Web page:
This is the Valley of Pity, said the steward; Watch, and you will learn. And as Pilgrim grew accustomed to the firelight, he saw that around the altar was a crowd of the young leading the aged, and a crowd of the well leading the sick, and a crowd of women leading children. As each of the weak ones reached the altar, Compassionate lifted him into the flames, and he was consumed. Then Pilgrim’s bones melted within him, and he cried, These are the atrocities of Apollyon; I passed your work yesterday on the road. But the steward said, No, this is different. For that was the work of hardness, but this is the work of softness; that was the destruction of morality, but this is the creation of morality; that was indifference to suffering, but this is the relief of suffering; that was committing atrocities, but this is making necessary distinctions. For we must sacrifice these in order to give a humane quality of life to those. And Pilgrim swooned, but as he swooned he remembered the oracle which had been told to him by one of the daughters of the Interpreter: When tenderness is detached from the source of tenderness, its logical outcome is terror.
Pilgrim remained long in his swoon, but when the sun was halfway up the sky he awoke. Seeing that he lay in a rocky valley beside a broken altar, he did not know whether he had dreamed or not.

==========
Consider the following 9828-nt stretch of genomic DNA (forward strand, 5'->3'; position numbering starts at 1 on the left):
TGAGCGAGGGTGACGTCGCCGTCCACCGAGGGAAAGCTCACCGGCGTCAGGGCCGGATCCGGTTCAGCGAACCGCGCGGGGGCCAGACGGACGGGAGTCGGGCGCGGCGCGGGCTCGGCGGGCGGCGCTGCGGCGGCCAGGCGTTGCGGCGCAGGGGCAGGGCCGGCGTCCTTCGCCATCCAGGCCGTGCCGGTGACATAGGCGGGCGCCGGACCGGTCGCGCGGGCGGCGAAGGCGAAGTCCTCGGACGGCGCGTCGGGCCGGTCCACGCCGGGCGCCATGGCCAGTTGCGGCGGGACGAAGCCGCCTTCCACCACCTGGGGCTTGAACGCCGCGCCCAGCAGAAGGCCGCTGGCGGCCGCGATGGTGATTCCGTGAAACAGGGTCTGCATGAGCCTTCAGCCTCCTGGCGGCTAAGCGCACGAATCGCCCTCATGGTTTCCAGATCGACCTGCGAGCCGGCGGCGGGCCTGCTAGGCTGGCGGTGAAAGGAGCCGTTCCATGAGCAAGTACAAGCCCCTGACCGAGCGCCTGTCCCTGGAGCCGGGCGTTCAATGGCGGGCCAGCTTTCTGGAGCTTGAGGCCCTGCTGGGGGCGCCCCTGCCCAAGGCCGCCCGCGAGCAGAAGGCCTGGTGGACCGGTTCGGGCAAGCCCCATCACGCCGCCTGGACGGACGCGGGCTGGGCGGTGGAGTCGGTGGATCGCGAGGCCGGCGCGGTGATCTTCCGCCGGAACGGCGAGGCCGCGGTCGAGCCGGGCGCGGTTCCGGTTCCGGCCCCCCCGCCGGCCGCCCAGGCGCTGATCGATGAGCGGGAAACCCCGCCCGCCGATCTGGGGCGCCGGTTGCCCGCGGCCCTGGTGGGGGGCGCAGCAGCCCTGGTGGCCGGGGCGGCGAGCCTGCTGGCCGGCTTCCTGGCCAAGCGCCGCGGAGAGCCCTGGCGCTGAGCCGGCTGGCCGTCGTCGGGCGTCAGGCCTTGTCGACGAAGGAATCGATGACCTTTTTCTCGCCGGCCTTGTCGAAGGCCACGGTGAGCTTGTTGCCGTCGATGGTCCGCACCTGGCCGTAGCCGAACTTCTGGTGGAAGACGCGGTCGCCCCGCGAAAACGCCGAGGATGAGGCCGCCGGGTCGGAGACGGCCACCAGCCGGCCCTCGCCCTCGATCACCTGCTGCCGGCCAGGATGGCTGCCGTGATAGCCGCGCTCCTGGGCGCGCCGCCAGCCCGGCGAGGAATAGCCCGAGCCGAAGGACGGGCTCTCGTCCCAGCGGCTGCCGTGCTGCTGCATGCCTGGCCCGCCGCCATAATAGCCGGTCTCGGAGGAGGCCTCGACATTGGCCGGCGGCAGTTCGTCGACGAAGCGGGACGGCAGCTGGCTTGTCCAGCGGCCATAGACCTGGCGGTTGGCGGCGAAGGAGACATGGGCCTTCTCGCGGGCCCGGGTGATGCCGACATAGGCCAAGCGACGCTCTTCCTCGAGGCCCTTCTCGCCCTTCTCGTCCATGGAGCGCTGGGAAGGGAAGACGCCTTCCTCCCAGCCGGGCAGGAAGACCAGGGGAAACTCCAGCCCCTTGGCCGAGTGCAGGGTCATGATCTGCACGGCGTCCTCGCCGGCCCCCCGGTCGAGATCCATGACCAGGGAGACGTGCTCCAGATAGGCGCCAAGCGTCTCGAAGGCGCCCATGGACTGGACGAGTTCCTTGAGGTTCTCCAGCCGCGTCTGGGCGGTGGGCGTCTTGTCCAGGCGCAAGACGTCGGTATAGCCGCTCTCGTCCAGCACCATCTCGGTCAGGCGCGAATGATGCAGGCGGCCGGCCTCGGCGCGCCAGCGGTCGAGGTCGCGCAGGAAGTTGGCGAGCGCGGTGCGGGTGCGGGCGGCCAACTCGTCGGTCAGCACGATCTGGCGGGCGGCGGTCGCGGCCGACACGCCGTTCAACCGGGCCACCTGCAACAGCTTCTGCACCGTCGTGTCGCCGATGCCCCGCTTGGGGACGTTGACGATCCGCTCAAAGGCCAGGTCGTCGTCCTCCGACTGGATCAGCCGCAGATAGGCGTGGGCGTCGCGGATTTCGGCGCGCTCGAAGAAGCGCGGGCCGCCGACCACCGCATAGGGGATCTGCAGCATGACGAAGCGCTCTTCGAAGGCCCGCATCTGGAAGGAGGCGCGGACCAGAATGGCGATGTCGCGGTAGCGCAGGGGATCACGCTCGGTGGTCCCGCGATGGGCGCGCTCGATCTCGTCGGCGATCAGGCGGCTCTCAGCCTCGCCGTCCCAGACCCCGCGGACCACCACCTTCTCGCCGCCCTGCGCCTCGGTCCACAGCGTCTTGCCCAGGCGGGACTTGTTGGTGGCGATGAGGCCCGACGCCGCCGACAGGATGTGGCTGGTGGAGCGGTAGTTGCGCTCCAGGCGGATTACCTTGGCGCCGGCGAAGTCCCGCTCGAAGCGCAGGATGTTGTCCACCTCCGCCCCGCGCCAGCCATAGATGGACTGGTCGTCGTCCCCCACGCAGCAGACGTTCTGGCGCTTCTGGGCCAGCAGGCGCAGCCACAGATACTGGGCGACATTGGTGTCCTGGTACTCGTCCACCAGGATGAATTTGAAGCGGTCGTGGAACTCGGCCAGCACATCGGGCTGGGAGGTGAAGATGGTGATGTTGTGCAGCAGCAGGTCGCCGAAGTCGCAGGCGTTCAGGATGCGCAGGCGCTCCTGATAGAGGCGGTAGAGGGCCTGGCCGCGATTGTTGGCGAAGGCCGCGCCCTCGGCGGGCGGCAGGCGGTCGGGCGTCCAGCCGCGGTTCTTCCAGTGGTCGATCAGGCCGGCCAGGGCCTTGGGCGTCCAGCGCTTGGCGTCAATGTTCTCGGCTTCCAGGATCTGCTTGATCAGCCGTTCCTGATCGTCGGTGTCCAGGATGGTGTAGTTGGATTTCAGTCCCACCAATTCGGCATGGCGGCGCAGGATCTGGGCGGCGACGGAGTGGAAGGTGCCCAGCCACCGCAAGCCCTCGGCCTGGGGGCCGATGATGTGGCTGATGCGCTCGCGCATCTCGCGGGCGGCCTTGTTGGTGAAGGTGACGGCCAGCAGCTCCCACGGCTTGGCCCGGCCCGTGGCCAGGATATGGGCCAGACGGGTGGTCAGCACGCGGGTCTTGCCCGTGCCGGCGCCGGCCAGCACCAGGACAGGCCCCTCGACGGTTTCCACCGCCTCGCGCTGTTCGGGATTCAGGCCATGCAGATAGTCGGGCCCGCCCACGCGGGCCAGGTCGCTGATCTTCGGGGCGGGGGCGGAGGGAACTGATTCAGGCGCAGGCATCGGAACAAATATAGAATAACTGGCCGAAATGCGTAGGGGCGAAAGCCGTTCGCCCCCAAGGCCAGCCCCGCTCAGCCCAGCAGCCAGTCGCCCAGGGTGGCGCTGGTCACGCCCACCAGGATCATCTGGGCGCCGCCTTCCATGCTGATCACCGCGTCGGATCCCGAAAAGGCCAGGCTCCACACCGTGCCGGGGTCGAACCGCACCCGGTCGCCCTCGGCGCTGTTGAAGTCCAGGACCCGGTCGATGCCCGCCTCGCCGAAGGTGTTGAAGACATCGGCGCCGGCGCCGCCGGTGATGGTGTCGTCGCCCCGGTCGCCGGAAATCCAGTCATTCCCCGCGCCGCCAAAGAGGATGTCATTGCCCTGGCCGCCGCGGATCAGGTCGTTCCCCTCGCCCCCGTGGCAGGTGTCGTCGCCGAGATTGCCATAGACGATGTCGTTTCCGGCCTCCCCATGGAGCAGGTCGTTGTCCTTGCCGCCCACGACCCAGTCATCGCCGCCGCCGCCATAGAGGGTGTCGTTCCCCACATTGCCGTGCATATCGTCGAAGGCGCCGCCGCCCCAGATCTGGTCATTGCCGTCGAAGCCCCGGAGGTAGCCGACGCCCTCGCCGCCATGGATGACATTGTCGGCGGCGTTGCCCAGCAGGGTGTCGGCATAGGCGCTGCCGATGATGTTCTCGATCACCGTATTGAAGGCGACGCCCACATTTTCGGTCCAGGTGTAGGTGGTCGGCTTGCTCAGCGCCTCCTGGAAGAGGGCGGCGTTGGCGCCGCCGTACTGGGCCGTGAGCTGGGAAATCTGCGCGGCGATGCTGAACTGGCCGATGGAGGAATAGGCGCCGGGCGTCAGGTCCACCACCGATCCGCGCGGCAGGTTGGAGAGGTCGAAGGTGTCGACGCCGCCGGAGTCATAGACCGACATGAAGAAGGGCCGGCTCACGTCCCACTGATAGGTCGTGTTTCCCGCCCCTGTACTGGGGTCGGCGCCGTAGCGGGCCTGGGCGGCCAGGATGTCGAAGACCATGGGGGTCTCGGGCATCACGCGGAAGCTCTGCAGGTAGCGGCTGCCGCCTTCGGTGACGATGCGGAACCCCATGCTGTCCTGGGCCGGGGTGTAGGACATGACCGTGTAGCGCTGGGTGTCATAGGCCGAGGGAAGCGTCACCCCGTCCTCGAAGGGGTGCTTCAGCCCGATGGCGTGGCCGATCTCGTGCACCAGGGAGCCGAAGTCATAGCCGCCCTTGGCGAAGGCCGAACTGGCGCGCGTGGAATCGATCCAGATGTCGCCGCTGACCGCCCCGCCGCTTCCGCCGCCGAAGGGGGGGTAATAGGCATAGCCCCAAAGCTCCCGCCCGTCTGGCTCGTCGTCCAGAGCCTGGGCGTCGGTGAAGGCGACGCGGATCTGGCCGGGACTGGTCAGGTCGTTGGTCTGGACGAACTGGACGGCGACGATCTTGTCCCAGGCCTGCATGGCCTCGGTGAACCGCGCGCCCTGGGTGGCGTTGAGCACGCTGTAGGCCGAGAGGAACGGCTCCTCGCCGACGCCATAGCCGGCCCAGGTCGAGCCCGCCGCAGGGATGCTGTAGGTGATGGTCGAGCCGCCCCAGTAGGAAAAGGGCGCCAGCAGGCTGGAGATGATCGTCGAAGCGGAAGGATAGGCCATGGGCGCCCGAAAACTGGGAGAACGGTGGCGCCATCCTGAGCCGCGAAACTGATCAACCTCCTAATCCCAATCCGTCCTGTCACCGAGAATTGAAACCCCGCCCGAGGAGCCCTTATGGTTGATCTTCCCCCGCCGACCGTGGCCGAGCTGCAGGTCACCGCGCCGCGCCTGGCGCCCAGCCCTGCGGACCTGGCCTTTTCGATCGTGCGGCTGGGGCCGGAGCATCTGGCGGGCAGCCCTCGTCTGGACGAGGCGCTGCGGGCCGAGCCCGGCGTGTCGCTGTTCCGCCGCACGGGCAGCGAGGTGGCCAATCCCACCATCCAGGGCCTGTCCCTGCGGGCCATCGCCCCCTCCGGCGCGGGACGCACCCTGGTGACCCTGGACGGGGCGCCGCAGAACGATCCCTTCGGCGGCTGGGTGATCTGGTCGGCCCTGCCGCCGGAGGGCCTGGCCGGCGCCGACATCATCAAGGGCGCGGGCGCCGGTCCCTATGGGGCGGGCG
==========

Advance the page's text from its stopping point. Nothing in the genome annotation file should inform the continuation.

And the name of the valley was Hinnom, and the name of the altar was Topheth; for he read these things upon a stone that had been set there long ago. Then he hurried back along the path to the pool of Reflection, but when he was almost there, he came up short. For standing beside the pool with his back to Pilgrim was Apollyon, and at the feet of Apollyon, with his head cleaved in, was Compassionate. And Apollyon gloated and laughed over the body, saying, You did good work for me, brother, but I can take over now.
And after Apollyon had gone away some distance, Pilgrim approached the pool and turned over the body; and underneath it was a pouch or wallet, with some papers and oddments within it. And one of the papers was inscribed, Doctor; and another was inscribed, Professor; and another bore the owner’s name. But his name was not Compassionate, as he had affected, but Sentimental; moreover, none of the papers appointed him steward of the pool. So Pilgrim pondered these things in his heart.
And I dreamed that after Pilgrim had covered the body of Sentimental with rocks, he committed his soul to the King, for he thought, Perchance at the last he repented. The sun was at the zenith, and it glittered from the pool, and it illuminated the sign which he had not been able to make out the night before. And its rays fell full upon the words, To the City of the King; and when Pilgrim saw them again he was astonished. So picking up his shield and sword, he continued on his way.